Jim: Samuel Adams focuses more on lagers and traditional beer styles while expanding into “beyond-beer” categories with Twisted Tea hard iced tea, Angry Orchard hard cider, Truly spiked seltzer and other innovation brands including Tura hard kombucha and Wild Leaf hard tea. To Sam’s point, our various offerings are perfectly complementary and not competitive within the portfolio. In fact, the diversity of products and the strength of our combined team allows us to continue to innovate, learn from, adapt to and anticipate drinker habits. We are growing double digits in a flat market and are poised to grow double digits again next year as a singular entity.

What have been the biggest challenges in merging the two companies?

Jim: The merging of Dogfish Head and The Boston Beer Company has been very smooth. We announced our plans in May, officially closed in July and shared our first combined financial results in October. We look forward to closing out 2019 strong and entering 2020 as a singular, powerful entity.

Sam: It has been amazing to see just how similar our companies are; our cultures, our co-workers, our wacky and off-centered traditions. We think alike, we work alike, and we have the same core values. Honestly, the most challenging thing has been (and continues to be) getting all of our systems aligned including IT, distribution, inventory, sales programs, etc.

jim koch of the boston beer co. and sam calagione of dogfish head craft brewery

What innovation and collaboration can we expect from the Samuel Adams and Dogfish Head brands in 2020?

Jim: The sky is the limit, and innovation is always a priority for our team. A great idea can come from anyone and anywhere. With the addition of our Dogfish Head co-workers, we have even more brainpower to foster collaboration and great ideas across our network. I’m excited about what’s to come from this talented group in the new year.

Sam: There’s the release of Dogfish Head’s classic World Wide Stout aged in used Utopias barrels from Sam Adams. We officially announced this collaboration a couple of weeks ago at the Great American Beer Festival, and I could not be more excited for the beer to debut in March! Other than that, there are no specific collaborations in the works, but we are really looking forward to continuing business as a singular entity in 2020. It will be awesome having the opportunity to continuously collaborate, innovate and bounce ideas off one another to create topnotch craft beers and beyond.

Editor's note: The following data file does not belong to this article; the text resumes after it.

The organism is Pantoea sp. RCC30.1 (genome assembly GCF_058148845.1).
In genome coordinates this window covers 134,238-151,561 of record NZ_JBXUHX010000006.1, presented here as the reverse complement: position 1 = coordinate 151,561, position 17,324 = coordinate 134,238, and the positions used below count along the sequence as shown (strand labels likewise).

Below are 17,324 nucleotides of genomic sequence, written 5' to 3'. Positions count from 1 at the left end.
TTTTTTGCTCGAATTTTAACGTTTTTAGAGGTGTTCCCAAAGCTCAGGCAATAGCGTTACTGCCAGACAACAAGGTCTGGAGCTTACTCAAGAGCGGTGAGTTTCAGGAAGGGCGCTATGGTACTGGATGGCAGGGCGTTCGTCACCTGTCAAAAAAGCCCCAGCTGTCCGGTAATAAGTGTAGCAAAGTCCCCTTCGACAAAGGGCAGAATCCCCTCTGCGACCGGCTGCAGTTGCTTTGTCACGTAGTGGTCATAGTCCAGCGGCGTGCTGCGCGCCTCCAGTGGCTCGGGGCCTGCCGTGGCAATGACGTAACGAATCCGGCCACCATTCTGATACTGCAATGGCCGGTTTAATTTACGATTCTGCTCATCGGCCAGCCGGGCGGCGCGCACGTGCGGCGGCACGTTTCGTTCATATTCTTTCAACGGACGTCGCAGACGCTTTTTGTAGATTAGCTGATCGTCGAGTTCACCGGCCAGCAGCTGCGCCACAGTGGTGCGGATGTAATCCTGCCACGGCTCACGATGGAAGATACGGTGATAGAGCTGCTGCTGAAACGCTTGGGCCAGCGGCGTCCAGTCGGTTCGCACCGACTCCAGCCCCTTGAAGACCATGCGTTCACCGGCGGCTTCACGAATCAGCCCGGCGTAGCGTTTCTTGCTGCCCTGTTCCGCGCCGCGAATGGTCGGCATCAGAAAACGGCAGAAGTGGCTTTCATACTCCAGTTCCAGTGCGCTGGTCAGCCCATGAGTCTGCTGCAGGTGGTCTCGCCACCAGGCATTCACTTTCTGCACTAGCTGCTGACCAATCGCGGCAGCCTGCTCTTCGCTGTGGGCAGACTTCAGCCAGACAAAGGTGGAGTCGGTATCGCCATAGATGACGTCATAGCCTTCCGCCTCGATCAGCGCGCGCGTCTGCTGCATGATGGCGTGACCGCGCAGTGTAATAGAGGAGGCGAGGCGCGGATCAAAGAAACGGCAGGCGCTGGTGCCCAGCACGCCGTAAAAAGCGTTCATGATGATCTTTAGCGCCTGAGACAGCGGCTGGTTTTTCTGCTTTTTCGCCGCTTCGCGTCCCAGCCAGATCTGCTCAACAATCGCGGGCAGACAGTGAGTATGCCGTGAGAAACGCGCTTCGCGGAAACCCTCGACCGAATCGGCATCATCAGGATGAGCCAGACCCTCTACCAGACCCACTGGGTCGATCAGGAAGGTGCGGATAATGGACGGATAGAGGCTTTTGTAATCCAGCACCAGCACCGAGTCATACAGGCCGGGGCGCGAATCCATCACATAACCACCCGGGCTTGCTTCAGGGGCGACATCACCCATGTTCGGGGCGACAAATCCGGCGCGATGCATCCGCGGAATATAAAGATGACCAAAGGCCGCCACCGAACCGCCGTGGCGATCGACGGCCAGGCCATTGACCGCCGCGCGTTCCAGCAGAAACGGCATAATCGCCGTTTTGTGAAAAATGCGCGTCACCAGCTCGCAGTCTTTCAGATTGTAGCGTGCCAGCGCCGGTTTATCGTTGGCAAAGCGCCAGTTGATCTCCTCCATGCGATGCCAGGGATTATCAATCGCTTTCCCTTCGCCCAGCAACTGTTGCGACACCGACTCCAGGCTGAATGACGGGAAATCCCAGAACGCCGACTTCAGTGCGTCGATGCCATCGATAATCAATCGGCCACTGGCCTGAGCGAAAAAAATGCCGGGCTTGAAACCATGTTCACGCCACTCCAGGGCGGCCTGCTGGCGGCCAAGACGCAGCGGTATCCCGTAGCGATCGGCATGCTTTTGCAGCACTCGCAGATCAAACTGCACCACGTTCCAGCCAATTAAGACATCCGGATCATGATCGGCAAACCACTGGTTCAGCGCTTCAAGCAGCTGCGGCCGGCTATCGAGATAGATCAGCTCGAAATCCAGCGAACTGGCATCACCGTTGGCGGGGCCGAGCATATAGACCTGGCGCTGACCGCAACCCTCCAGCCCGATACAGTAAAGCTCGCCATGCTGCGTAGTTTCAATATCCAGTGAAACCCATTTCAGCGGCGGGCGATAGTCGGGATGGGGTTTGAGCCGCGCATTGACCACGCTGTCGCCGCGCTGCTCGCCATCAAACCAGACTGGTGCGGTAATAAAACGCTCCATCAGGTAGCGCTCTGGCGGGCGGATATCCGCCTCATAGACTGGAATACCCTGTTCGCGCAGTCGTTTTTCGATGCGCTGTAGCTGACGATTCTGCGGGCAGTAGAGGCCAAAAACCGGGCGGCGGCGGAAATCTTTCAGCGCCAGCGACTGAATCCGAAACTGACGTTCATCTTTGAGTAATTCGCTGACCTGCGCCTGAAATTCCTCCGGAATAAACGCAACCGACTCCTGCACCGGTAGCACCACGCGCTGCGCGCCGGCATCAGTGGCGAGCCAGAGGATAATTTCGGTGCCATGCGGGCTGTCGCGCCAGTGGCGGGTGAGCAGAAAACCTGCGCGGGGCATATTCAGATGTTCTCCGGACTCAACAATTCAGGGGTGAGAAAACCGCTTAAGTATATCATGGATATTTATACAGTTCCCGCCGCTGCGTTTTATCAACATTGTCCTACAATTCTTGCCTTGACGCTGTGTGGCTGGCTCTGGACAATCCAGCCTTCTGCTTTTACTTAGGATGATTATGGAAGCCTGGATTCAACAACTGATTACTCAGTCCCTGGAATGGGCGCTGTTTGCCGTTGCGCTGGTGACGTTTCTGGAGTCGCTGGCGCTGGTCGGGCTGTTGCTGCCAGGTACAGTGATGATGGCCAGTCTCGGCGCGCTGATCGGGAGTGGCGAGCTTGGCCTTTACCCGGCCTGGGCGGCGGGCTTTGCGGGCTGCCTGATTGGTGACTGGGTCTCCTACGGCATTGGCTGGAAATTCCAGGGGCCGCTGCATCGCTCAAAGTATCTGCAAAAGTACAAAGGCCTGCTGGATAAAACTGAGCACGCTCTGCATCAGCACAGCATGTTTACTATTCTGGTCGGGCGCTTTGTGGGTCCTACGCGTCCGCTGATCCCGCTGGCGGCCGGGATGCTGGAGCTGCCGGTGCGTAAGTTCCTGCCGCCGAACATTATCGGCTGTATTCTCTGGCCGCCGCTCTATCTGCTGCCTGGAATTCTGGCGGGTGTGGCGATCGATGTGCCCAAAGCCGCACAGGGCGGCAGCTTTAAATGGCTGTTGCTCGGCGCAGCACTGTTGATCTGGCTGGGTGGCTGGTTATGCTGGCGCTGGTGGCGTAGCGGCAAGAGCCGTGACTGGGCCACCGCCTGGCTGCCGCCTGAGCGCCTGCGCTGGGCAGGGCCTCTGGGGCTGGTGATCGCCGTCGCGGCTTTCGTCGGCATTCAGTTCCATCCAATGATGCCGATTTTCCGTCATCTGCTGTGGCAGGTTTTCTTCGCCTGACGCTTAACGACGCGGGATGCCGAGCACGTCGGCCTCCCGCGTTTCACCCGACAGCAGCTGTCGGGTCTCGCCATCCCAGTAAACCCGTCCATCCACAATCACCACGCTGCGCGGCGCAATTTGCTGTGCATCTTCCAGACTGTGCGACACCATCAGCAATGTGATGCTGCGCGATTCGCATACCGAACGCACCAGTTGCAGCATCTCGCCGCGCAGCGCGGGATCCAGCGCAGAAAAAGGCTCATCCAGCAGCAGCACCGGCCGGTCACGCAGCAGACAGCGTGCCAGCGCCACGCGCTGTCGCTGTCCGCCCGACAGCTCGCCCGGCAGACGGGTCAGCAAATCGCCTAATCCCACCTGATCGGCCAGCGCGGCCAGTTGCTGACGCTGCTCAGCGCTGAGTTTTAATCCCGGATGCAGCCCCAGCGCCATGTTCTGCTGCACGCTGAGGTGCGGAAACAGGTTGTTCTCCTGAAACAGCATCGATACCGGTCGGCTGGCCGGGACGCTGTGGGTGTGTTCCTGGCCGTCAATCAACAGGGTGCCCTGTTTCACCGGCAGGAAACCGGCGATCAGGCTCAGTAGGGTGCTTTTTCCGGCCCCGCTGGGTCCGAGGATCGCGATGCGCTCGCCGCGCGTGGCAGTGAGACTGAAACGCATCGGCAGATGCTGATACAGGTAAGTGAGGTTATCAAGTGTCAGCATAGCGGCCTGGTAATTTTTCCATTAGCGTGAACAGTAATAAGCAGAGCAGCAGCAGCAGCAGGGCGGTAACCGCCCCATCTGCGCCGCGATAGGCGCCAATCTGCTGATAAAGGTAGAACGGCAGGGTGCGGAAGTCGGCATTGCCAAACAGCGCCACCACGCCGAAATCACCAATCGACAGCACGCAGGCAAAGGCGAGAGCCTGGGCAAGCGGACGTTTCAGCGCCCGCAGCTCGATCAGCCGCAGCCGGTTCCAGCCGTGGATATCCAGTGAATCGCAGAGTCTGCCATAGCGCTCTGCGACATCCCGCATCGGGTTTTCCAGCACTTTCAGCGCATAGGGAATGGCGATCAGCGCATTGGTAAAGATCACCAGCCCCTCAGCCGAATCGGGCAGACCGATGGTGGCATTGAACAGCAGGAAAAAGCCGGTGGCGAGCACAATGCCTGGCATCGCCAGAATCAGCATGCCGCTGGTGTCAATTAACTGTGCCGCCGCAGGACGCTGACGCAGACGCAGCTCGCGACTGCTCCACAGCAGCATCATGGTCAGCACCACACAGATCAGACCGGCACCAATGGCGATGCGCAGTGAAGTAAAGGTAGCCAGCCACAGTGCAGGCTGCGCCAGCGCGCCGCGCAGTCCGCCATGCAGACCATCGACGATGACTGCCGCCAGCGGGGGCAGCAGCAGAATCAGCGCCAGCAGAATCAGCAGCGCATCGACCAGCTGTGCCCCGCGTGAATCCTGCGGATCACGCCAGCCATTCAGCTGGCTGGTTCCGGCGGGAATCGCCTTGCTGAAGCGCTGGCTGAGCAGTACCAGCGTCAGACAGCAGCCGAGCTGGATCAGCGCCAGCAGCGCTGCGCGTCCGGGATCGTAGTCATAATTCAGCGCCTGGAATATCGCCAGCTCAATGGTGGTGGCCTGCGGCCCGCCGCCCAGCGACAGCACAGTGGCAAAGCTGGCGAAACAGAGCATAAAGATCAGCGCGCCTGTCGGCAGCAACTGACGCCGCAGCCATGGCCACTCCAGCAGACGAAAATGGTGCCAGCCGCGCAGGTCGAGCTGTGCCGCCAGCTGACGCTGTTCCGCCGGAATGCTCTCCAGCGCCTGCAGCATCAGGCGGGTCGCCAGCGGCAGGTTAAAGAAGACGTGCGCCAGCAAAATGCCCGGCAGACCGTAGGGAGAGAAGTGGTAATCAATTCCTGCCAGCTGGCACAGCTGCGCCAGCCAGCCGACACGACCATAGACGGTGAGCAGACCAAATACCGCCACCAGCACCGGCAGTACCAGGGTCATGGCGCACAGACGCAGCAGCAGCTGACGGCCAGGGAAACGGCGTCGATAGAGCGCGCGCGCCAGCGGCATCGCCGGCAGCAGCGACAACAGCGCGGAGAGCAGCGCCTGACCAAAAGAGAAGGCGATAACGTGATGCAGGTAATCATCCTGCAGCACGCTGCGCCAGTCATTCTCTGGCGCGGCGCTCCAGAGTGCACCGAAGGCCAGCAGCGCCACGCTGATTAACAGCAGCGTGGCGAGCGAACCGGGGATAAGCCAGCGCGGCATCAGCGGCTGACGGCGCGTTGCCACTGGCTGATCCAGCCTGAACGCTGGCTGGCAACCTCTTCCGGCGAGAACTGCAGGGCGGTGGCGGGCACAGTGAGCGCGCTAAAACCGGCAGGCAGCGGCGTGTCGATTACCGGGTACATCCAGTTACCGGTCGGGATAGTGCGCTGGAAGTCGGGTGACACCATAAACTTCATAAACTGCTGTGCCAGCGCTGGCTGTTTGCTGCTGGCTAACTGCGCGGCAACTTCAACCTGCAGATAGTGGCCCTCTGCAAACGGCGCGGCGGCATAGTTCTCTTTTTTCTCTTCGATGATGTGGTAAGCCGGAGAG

If Jim were to fully retire from BBC, is Sam the best candidate to fill Jim’s shoes? If so, what qualities does Sam possess that make him ideal to become the face of BBC’s beer portfolio?

Jim: While I’m sure Sam would look great in my black leather shoes, I’m not going anywhere anytime soon. We have a tremendous executive leadership team including Dave Burwick, who was appointed CEO in 2018. As Dave focuses a bit more of his time on operations, finance, HR and legal, Sam and I can focus on brewing, culture and sales to live up to our respective titles of founders and brewers.

Sam: I am proud to have the same title as Jim – we are founders and brewers with our brands – and love the work we get to do every day. I am looking forward to working with all of my fellow BBC co-workers to grow all of our brands, and I believe my role and title will stay what it is today for many years to come.

Jim, what is your favorite Dogfish Head beer? Sam, what is your favorite Samuel Adams beer? What differentiates that beer to you?

Jim: I’d have to say 60 Minute IPA because it’s a unique and very creative take on a beer that has become a standard for craft brewers. The continuous hopping method is a differentiated brewing philosophy that I can appreciate – much like my own lager-brewing technique.

Sam: My favorite Sam Adams Beer is Boston Lager. It was one of the first beers I snuck out of my dad’s fridge in high school and for 24 years, whenever I travel to faraway places and am stuck in airports that don’t serve Dogfish, I can usually find Boston Lager and it is always fresh, consistent and delicious.